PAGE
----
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What’s the best backpacking tent?
Backpacking tents come in different styles and technologies. Having the right one is a necessity, but not all are created equal, nor a perfect one size fits all. As many experienced adventurers know, having the right equipment is essential to any outdoor activities like backcountry backpacking or multiple-day hikes.
Finding the right backpacking tent is never an easy job. There are so many options out there that you can get lost in the sea of brands and products. If you often find yourself in this kind of situation, then today is your lucky day. That’s because we’ve done all the possible research for you and have compared dozens of products from all of the top brands.
We at Always Wanderlust have combined decades of backcountry and long-term backpacking experience. We’ve braved the elements. We’ve climbed mountains, and we’re here to take the guesswork out of choosing the best tent for you.
We’ve handpicked a few tents worth mentioning to make this top 10 list. You won’t have to worry about picking or searching for the right tent because we’ve already done the research for you.
Here are our picks for the Top 10 Tents for Backpacking or any Adventures for that matter.
Tarptent ProTrail | Best thru-hiking tent
ZPacks Duplex | Best Ultralight Tent
HyperLite Mountain Gear Echo II | Best Solo Ultralight
Marmot Tungsten | Best Budget Ultralight
Six Moon Designs Lunar Solo | Best For Taller Individuals
NEMO Hornet 2 | Best All-Rounder
Kelty Salida 2 | Best 2 Person Budget Tent
MSR Hubba Hubba NX | Best 3-4 Person Tent
Gossamer Gear The Two | Best Non-Freestanding
Big Agnes Tiger Wall UL2 | Best 2 Person Ultralight
How to Choose a Backpacking Tent | Best For You
Tarptent ProTrail (2 Person Backpacking Tent)
Tarptent is known for and very good at making durable and light backpacking tents. They use specialized materials like Silnylon (a blend of nylon and silicone) to make their tents. You can tell by the name of the company that they have made use of the simple tarp in order to come up with a minimal and functional tent with lots of space and little clutter.
- It has a minimum trail weight of 6lbs.
- Size dimensions are 82 x 42 x 45 inches (L x W x H).
- The internal height of the ceiling is 45 inches.
- It is available in two sizes: 1-Person & 2-Person.
This is a 3-season tent, meaning it can be used in hot, humid or cold weather. It has one door/vestibule, and the walls are single-sheets. The best features of this tent are that it’s ultralight, very spacious, and extremely durable.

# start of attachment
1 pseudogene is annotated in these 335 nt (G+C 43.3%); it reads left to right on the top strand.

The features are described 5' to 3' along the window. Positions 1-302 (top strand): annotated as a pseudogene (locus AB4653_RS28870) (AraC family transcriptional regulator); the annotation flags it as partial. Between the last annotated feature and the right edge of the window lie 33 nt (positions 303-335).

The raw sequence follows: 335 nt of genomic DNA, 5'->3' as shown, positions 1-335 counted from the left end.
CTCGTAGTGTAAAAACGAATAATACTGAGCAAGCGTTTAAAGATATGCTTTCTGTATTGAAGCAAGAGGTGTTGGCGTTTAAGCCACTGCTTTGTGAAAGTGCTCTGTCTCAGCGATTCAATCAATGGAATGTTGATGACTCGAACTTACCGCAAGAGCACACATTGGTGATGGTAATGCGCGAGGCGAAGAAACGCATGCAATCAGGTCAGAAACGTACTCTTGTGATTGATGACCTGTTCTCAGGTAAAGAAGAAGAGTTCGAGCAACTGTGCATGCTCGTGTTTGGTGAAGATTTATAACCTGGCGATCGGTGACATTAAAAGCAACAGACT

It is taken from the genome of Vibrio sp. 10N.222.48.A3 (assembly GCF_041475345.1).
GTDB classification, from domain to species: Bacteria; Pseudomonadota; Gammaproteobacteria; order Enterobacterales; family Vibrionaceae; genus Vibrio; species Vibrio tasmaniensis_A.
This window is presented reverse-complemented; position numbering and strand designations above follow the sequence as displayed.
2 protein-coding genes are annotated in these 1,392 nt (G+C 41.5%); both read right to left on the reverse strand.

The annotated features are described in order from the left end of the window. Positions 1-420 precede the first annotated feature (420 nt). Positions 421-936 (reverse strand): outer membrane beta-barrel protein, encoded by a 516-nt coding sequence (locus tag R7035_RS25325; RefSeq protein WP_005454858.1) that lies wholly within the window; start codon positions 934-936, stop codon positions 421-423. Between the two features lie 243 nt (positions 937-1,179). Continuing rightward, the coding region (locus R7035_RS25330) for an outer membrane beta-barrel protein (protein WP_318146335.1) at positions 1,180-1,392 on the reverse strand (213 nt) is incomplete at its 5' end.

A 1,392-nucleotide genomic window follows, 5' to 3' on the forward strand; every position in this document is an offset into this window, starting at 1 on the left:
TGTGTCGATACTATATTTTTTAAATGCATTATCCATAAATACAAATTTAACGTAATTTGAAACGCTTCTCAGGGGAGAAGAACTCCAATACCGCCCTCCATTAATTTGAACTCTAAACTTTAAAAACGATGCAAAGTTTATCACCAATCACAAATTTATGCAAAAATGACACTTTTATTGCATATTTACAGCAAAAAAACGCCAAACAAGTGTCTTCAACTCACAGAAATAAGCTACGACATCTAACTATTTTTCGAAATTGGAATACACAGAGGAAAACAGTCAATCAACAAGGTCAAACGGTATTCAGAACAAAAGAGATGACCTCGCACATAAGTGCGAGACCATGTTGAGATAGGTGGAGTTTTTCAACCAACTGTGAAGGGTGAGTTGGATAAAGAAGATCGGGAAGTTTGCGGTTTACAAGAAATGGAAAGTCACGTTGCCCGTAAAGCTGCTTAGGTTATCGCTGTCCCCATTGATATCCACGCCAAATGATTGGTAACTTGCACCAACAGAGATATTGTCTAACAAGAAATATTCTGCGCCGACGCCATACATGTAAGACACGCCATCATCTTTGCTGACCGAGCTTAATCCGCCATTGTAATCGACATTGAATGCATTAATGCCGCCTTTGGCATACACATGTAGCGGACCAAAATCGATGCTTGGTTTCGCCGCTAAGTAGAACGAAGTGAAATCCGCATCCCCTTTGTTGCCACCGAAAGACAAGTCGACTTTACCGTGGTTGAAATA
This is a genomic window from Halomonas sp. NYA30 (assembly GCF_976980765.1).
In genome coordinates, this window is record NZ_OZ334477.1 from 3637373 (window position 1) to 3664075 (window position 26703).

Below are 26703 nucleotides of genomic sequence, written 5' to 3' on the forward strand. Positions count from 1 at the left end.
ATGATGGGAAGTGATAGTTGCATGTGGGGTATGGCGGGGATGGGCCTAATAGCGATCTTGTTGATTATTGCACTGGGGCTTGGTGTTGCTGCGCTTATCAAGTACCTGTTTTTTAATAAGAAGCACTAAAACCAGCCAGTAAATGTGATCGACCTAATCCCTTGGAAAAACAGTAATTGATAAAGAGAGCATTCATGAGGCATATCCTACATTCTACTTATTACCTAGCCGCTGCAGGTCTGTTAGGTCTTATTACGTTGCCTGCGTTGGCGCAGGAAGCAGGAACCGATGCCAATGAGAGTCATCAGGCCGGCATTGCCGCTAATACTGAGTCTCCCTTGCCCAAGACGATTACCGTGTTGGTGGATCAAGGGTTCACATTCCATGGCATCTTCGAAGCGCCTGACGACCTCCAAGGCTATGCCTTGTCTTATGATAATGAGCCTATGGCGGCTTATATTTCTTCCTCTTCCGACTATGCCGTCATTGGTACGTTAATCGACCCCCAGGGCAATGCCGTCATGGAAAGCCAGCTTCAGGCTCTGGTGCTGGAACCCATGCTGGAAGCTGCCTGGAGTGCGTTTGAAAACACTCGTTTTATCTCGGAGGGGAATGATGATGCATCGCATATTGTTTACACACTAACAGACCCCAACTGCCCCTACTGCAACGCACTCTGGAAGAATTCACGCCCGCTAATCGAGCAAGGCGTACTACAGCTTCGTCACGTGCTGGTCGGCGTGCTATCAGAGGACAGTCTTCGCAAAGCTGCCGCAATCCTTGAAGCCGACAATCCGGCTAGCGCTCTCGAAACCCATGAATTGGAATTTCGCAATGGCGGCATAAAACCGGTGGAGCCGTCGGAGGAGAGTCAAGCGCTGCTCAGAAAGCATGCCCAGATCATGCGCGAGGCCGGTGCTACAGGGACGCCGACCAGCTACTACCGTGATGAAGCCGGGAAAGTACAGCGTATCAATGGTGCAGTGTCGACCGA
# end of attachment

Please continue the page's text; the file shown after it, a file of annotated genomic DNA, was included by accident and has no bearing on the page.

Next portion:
The tent uses 30d Silnylon, which is a sturdy and durable silicone despite being extremely light. The high ceiling gives you plenty of room in the tent to do much more than just lie down in.
The internal mesh screen has a bit of tension to it, which prevents moisture from finding its way in and ruining your gear. Although this tent is not freestanding and doesn’t come with poles, there aren’t many stakes needed to set it up. This leads to more comfortable and hassle-free pitching.
ZPacks Duplex (1 to 4 Person Backpacking Tent)
ZPacks have done it again with one of their highly-rated products, the ZPacks Duplex. This tent offers all superior qualities while being ultra-light and extremely functional. The tent is made from heavy-duty construction materials that make it stand up to just about anything. Whether you’re braving strong winds or heavy rains, this tent can handle it all. That’s because the Duplex is made of high-quality DCF fabric that is light, wear-resistant, and waterproof. It also doesn’t sag down like the other tents in this range.
- Its minimum trail weight is 1.3lbs (without poles).
- It has size dimensions of 90 x 45 x 48 inches.
- It comes in 4 sizes: 1P, 1P Tall, 2P, and 3P.
This, too, is a 3-season tent, and similar to the ProTrail has single-sheet walls. It has two doors/vestibules. Duplex is the best choice for long-distance thru-hiking. It’s not all good, though. There are some minor downsides to the Duplex. Because the fabric is ultra-light, it brings in some side effects, like being a little more expensive than your average tent. It also means you’re only going to get a single-wall tent, which isn’t great for handling condensation and moisture buildup.
The Duplex isn’t a freestanding tent, which means you’ll have to spend some extra time and effort setting it up. But despite these setbacks, this is still a perfectly viable choice for anyone looking to go backpacking on a weight limit.
HyperLite Mountain Gear Echo II
HyperLite is best known for its range of ultralight backpacking tents and camping equipment. They make hundreds of different tents along with their many product lines. But one of their most renowned and well-known product ranges is the shelter series. The Echo II provides immensely great value with great functionality. While most backpacking tents of this size will be tapered off to maintain balance, this isn’t the case with the Echo II. The tent is roomy enough for you to be able to feel the most comfortable.
- It has a minimum trail weight of 1.8 pounds.
- Size dimensions are 84 x 52/44 x 41 inches.